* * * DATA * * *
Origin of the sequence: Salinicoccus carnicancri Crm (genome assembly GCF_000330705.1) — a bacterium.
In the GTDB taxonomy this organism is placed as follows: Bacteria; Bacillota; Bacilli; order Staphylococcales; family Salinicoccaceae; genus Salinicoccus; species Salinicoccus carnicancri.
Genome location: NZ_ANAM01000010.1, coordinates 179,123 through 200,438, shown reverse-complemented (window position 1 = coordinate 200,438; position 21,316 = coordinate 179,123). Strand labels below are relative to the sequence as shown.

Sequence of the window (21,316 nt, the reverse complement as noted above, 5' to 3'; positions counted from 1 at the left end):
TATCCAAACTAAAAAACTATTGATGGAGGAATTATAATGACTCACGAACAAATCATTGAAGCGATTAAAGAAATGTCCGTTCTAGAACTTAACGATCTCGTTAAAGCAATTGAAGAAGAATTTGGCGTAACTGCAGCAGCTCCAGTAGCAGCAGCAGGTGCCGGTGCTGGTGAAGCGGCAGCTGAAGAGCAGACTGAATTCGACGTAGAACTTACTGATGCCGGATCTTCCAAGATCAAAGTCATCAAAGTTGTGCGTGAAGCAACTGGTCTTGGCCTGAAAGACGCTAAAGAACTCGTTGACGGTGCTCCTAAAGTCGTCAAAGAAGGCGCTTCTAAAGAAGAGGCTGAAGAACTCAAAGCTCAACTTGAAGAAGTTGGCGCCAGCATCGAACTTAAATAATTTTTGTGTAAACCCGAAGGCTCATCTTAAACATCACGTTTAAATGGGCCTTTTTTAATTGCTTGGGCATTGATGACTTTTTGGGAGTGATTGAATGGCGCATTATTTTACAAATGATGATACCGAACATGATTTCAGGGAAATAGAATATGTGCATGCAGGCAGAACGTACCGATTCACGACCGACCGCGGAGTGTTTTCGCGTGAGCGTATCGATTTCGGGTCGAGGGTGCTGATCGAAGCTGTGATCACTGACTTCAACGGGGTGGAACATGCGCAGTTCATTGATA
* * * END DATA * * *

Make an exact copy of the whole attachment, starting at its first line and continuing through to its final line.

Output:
Origin of the sequence: Salinicoccus carnicancri Crm (genome assembly GCF_000330705.1) — a bacterium.
In the GTDB taxonomy this organism is placed as follows: Bacteria; Bacillota; Bacilli; order Staphylococcales; family Salinicoccaceae; genus Salinicoccus; species Salinicoccus carnicancri.
Genome location: NZ_ANAM01000010.1, coordinates 179,123 through 200,438, shown reverse-complemented (window position 1 = coordinate 200,438; position 21,316 = coordinate 179,123). Strand labels below are relative to the sequence as shown.

Sequence of the window (21,316 nt, the reverse complement as noted above, 5' to 3'; positions counted from 1 at the left end):
TATCCAAACTAAAAAACTATTGATGGAGGAATTATAATGACTCACGAACAAATCATTGAAGCGATTAAAGAAATGTCCGTTCTAGAACTTAACGATCTCGTTAAAGCAATTGAAGAAGAATTTGGCGTAACTGCAGCAGCTCCAGTAGCAGCAGCAGGTGCCGGTGCTGGTGAAGCGGCAGCTGAAGAGCAGACTGAATTCGACGTAGAACTTACTGATGCCGGATCTTCCAAGATCAAAGTCATCAAAGTTGTGCGTGAAGCAACTGGTCTTGGCCTGAAAGACGCTAAAGAACTCGTTGACGGTGCTCCTAAAGTCGTCAAAGAAGGCGCTTCTAAAGAAGAGGCTGAAGAACTCAAAGCTCAACTTGAAGAAGTTGGCGCCAGCATCGAACTTAAATAATTTTTGTGTAAACCCGAAGGCTCATCTTAAACATCACGTTTAAATGGGCCTTTTTTAATTGCTTGGGCATTGATGACTTTTTGGGAGTGATTGAATGGCGCATTATTTTACAAATGATGATACCGAACATGATTTCAGGGAAATAGAATATGTGCATGCAGGCAGAACGTACCGATTCACGACCGACCGCGGAGTGTTTTCGCGTGAGCGTATCGATTTCGGGTCGAGGGTGCTGATCGAAGCTGTGATCACTGACTTCAACGGGGTGGAACATGCGCAGTTCATTGATA